ORIGINAL ARTICLE
Year : 2016  |  Volume : 18  |  Issue : 5  |  Page : 803-808

The calcium-sensing receptor participates in testicular damage in streptozotocin-induced diabetic rats


1 Department of Emergency Surgery, The Daqing Oilfield General Hospital, Daqing, China
2 Department of General Surgery, The Fifth Affiliated Hospital of Harbin Medical University, Daqing, China
3 Department of Emergency Surgery, The Fourth Hospital of Jilin University, Changchun, China
4 Department of Pharmacology, Daqing Campus of Harbin Medical University, Daqing, China
5 Department of Urologic Surgery, The Fifth Affiliated Hospital of Harbin Medical University, Daqing, China
6 The Hepatosplenic Surgery Center, Department of General Surgery, The First Affiliated Hospital of Harbin Medical University, Harbin, China
7 School of Nursing, Daqing Campus of Harbin Medical University, Daqing, China

Correspondence Address:
Lin-Lin Zhang
School of Nursing, Daqing Campus of Harbin Medical University, Daqing
China
Tie-Hui Zhang
Department of Urologic Surgery, The Fifth Affiliated Hospital of Harbin Medical University, Daqing
China
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Source of Support: None, Conflict of Interest: None


DOI: 10.4103/1008-682X.160885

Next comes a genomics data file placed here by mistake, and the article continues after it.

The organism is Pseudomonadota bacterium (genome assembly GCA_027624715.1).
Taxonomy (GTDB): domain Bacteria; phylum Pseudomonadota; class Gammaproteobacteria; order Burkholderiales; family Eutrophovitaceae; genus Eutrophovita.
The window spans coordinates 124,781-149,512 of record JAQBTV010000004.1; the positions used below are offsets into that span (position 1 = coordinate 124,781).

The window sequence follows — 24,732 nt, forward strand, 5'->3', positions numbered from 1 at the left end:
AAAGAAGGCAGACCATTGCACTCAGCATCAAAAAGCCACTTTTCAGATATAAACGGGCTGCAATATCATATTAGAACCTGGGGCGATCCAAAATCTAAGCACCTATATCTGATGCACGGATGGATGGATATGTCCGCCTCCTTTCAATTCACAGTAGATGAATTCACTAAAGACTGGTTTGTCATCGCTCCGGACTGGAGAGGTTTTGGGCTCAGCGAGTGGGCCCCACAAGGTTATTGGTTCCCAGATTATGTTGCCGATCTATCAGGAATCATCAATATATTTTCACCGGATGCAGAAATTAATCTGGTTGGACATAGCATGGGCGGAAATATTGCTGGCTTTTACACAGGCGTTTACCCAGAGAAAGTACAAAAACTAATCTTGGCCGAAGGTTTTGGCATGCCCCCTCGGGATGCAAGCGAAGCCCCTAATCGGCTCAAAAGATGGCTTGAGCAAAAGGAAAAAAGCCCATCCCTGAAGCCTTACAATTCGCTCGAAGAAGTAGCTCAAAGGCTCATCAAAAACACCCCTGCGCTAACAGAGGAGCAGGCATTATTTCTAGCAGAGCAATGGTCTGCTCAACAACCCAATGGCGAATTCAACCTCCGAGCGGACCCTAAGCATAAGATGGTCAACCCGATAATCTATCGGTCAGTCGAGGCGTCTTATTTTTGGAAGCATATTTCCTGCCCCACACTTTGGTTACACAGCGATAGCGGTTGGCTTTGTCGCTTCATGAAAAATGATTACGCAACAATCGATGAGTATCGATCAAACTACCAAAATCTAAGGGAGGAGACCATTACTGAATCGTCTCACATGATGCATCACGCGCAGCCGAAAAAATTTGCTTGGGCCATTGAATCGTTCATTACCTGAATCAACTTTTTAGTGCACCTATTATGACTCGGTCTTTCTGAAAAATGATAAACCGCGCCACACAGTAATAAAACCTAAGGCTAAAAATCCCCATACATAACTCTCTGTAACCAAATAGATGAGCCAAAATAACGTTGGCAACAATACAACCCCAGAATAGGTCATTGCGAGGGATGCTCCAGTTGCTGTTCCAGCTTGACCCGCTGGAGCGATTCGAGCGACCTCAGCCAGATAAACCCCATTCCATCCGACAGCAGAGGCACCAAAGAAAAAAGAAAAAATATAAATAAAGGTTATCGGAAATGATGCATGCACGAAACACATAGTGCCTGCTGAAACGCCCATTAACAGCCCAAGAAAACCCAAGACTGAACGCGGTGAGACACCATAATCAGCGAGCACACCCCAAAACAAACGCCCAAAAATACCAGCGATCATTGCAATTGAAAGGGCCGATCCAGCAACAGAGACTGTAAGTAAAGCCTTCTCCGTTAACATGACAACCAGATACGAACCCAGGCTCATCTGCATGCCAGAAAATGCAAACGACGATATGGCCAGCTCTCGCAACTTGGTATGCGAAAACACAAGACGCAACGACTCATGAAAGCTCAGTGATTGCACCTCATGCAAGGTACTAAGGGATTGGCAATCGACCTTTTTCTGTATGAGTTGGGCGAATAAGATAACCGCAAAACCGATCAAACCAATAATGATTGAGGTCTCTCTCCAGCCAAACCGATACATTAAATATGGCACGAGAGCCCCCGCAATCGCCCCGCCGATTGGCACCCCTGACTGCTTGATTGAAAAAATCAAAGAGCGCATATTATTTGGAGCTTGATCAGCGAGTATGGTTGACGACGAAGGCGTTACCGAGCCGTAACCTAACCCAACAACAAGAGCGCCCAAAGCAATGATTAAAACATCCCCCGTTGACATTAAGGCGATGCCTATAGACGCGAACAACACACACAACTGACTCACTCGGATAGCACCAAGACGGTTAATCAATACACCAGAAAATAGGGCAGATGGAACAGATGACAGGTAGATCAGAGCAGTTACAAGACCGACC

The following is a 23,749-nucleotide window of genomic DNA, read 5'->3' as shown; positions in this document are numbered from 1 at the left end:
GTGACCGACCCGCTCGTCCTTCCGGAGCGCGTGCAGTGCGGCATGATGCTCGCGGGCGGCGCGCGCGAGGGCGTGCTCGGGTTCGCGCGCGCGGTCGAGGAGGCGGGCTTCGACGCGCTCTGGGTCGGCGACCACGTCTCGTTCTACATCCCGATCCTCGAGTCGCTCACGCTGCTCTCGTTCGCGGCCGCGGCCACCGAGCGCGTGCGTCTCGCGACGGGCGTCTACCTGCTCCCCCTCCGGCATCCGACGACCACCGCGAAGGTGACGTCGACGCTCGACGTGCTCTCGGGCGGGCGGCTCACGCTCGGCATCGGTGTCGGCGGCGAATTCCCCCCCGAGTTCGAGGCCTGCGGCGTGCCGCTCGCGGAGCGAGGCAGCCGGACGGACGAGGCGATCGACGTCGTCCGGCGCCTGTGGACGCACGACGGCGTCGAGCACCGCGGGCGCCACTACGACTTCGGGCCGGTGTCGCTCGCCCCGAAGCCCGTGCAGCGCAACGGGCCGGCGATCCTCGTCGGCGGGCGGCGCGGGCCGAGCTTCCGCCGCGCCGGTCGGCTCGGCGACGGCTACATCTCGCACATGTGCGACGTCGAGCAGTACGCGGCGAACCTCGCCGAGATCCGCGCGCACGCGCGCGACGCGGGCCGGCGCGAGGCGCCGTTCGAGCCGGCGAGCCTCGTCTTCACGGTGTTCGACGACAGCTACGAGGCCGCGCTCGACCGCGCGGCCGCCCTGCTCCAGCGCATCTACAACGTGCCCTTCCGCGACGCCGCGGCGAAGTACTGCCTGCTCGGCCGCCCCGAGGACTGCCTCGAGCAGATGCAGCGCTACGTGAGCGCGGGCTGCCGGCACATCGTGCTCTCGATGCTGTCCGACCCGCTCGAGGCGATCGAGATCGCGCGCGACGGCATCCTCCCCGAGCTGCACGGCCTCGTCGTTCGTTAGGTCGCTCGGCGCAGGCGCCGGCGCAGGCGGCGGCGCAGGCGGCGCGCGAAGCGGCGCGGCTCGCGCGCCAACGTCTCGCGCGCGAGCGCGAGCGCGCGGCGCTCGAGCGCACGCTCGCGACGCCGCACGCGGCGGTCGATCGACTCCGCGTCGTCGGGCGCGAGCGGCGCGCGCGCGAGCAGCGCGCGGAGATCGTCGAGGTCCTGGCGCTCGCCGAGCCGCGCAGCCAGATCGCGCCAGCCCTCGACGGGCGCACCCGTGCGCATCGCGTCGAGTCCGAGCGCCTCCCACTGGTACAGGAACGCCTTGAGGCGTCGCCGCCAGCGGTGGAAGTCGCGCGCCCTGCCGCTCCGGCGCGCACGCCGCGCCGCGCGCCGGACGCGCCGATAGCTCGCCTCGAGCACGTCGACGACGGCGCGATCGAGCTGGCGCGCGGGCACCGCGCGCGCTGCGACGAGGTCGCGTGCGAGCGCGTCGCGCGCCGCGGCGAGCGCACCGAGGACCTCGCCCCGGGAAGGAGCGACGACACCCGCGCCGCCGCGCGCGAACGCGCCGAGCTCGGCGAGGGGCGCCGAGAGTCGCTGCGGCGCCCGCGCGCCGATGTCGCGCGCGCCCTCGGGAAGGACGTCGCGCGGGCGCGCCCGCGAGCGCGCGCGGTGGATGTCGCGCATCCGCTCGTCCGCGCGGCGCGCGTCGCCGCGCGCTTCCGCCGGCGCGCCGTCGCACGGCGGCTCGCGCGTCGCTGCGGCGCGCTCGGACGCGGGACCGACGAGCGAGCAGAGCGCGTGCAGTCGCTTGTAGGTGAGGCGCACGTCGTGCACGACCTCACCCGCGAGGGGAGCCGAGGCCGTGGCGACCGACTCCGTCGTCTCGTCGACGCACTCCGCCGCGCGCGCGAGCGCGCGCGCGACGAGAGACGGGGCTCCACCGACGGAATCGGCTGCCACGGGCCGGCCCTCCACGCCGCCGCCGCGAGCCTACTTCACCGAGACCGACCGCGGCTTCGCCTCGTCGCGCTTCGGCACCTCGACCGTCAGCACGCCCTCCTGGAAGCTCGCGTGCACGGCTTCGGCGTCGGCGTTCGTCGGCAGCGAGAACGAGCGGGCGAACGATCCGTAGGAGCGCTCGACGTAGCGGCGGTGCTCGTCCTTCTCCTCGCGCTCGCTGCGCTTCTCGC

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Male infertility caused by testicular damage is one of the complications of diabetes mellitus. The calcium-sensing receptor (CaSR) is expressed in testicular tissues and plays a pivotal role in calcium homeostasis by activating cellular signaling pathways, but its role in testicular damage induced by diabetes remains unclear. A diabetic model was established by a single intraperitoneal injection of streptozotocin (STZ, 40 mg kg−1 ) in Wistar rats. Animals then received GdCl 3 (an agonist of CaSR, 8.67 mg kg−1 ), NPS-2390 (an antagonist of CaSR, 0.20 g kg−1 ), or a combination of both 2 months after STZ injection. Diabetic rats had significantly lower testes weights and serum levels of testosterone compared to healthy rats, indicating testicular damage and dysfunction in STZ-induced diabetic rats. Compared with healthy controls, the testicular tissues of diabetic rats overexpressed the CaSR protein and had higher levels of malondialdehyde (MDA), lower superoxide dismutase (SOD) and glutathione peroxidase (GSH-Px) activity, and higher numbers of apoptotic germ cells. The testicular tissues from diabetic rats also expressed lower levels of Bcl-2 and higher levels of Bax and cleaved caspase-3 in addition to higher phosphorylation rates of c-Jun NH 2 -terminal protein kinase (JNK), p38, and extracellular signaling-regulated kinase (ERK) 1/2. The above parameters could be further increased or aggravated by the administration of GdCl 3 , but could be attenuated by injection of NPS-2390. In conclusion, the present results indicate that CaSR activation participates in diabetes-induced testicular damage, implying CaSR may be a potential target for protective strategies against diabetes-induced testicular damage and could help to prevent infertility in diabetic men.


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